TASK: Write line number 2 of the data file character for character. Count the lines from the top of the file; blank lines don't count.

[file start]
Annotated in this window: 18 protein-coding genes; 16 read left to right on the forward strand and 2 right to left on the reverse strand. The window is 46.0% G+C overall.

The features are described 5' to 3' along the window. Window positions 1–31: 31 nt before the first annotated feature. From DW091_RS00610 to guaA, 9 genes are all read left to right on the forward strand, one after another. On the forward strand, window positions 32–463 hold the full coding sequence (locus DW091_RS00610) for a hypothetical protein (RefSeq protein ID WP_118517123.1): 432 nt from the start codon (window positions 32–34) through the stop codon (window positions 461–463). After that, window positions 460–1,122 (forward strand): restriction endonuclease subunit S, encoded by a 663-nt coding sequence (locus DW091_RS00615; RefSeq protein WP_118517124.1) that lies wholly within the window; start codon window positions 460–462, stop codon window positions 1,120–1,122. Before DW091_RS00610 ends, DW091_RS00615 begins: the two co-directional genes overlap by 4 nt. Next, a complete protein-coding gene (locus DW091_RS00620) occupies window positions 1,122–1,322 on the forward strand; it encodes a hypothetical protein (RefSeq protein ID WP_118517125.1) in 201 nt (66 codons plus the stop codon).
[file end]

The features are described 5' to 3' along the window. Window positions 1–31: 31 nt before the first annotated feature. From DW091_RS00610 to guaA, 9 genes are all read left to right on the forward strand, one after another. On the forward strand, window positions 32–463 hold the full coding sequence (locus DW091_RS00610) for a hypothetical protein (RefSeq protein ID WP_118517123.1): 432 nt from the start codon (window positions 32–34) through the stop codon (window positions 461–463). After that, window positions 460–1,122 (forward strand): restriction endonuclease subunit S, encoded by a 663-nt coding sequence (locus DW091_RS00615; RefSeq protein WP_118517124.1) that lies wholly within the window; start codon window positions 460–462, stop codon window positions 1,120–1,122. Before DW091_RS00610 ends, DW091_RS00615 begins: the two co-directional genes overlap by 4 nt. Next, a complete protein-coding gene (locus DW091_RS00620) occupies window positions 1,122–1,322 on the forward strand; it encodes a hypothetical protein (RefSeq protein ID WP_118517125.1) in 201 nt (66 codons plus the stop codon).